Venezuela's National Electoral Council (CNE) announced on Sunday the re-election of President Nicolas Maduro with 67.7 percent of the vote. His closest challenger, Henri Falcon, came in second with 21.2 percent, while Javier Bertucci was third with 10 percent.

CNE President Tibisay Lucena announced the results with 92.6 percent reporting and said the turnout was 46.1 percent, Deutsche Welle reported.

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Amid reports of tepid turnout, polling stations remained open more than two hours after they were scheduled to close.

"They underestimated me," Maduro told cheering supporters outside Miraflores presidential palace in Caracas, in the midst of fireworks and confetti.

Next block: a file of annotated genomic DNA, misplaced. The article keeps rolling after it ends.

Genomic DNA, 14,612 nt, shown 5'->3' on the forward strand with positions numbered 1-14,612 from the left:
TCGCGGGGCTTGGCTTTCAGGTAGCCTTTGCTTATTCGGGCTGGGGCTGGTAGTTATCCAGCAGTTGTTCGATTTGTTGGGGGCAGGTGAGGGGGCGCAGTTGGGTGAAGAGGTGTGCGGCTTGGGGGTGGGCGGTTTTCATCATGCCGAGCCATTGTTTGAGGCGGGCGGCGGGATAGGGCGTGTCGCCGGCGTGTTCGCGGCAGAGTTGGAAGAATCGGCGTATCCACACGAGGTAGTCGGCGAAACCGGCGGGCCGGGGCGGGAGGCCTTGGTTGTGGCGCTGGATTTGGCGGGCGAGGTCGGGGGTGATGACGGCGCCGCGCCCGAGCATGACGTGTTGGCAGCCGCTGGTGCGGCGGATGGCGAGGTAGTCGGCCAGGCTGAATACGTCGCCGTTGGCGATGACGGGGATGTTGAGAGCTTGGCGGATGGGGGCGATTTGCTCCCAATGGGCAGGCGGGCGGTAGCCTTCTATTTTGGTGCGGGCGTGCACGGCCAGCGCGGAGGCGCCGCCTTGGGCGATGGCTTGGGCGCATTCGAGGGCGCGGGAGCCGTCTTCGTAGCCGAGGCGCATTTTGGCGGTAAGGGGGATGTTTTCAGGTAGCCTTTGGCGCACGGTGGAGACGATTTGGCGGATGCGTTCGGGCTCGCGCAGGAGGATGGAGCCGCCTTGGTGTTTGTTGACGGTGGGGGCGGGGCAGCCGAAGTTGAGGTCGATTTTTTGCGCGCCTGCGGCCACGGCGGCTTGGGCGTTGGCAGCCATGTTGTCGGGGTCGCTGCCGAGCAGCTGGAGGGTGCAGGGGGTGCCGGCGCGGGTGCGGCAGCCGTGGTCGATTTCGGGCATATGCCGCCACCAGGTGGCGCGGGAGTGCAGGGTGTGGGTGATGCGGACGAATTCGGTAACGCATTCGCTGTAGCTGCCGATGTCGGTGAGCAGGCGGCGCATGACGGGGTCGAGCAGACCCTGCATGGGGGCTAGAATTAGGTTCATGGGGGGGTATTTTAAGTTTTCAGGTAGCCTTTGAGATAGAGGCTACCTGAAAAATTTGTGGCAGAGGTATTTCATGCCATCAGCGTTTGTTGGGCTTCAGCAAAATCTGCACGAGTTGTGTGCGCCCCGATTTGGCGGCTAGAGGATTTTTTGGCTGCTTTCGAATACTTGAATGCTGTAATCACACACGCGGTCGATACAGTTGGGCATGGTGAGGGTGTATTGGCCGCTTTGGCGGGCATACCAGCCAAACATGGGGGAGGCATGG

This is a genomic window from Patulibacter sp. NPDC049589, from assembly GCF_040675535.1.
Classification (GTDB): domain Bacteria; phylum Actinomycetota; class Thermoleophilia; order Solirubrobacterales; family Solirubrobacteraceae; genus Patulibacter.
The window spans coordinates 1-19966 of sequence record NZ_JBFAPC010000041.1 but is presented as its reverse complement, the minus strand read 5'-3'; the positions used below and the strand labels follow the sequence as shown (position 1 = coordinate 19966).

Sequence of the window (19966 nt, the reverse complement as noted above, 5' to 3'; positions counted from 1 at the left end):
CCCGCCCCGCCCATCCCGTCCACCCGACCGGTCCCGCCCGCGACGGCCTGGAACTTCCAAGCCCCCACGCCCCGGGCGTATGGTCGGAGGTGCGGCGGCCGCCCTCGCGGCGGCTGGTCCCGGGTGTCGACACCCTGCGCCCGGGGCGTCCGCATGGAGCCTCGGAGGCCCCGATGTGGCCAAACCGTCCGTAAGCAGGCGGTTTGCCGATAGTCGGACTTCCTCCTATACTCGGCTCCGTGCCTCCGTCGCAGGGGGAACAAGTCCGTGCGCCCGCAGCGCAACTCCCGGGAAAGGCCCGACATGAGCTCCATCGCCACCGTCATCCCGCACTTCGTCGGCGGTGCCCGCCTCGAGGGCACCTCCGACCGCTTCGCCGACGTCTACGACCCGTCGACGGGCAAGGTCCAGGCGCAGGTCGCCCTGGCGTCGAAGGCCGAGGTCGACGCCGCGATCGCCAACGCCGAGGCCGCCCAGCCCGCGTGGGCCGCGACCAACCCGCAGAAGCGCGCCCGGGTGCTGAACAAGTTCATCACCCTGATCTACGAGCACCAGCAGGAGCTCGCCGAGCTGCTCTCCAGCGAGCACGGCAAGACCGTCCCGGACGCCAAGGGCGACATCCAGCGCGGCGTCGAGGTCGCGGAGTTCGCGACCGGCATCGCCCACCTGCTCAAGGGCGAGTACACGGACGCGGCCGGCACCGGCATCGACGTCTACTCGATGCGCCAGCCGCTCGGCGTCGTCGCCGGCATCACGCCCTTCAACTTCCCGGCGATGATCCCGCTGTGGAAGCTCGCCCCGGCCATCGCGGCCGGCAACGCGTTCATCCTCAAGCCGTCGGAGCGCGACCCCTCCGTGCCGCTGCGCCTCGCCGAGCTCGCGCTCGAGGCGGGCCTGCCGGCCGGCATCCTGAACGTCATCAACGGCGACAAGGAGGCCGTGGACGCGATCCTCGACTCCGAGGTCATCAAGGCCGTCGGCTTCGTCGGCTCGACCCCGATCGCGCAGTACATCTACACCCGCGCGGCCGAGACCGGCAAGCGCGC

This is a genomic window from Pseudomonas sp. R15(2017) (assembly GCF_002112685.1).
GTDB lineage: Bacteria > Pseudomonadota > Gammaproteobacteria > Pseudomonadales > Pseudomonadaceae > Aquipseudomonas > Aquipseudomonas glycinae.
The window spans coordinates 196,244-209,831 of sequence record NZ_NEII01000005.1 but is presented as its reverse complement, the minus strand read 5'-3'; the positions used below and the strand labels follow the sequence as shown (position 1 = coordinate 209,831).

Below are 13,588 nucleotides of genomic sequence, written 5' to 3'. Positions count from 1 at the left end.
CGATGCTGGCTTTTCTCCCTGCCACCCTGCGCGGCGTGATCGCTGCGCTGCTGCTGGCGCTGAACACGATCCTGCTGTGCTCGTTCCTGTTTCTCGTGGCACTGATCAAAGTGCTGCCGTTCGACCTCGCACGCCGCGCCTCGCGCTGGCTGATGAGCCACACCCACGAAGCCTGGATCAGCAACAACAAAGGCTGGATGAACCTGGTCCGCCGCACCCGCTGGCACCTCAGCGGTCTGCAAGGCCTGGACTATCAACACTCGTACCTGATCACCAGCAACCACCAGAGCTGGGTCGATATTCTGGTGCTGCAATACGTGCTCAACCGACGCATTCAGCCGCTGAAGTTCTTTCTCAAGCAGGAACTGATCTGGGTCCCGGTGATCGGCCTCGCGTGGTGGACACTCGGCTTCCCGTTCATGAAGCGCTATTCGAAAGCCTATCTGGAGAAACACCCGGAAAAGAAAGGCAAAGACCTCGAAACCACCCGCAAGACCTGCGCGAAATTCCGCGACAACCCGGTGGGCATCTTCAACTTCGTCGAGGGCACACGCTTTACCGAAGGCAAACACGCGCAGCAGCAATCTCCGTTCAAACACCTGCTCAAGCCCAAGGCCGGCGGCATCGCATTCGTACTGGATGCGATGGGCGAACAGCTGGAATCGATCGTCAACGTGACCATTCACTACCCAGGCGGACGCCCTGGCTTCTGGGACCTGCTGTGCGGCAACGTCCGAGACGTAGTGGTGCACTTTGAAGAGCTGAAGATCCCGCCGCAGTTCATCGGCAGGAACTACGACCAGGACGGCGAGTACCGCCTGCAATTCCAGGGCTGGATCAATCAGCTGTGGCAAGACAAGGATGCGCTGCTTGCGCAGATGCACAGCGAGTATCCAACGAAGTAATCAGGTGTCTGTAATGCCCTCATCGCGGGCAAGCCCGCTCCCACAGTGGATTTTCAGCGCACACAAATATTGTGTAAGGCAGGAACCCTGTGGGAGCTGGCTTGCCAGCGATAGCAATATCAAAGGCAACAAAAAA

In his speech, the Venezuelan president said he felt legitimized by the vote, saying there would be no more elections in the next two years. Maduro expressed a willingness to sit down with his opponents, openly reached out to them and speaking about his government's wish for peace.

But Maduro also basked in his wide-margin victory, calling his win "historic" and "record breaking." Unconcerned about low turnout, Maduro asserted that even if the opposition had not boycotted the vote, he still would have won. The successor to Chavez's legacy, he touted the large number of elections that Chavismo has won since 1998.

Maduro added that the movement he had inherited was the "strongest political force" in the country. "Today I love Venezuela more than ever," Maduro said.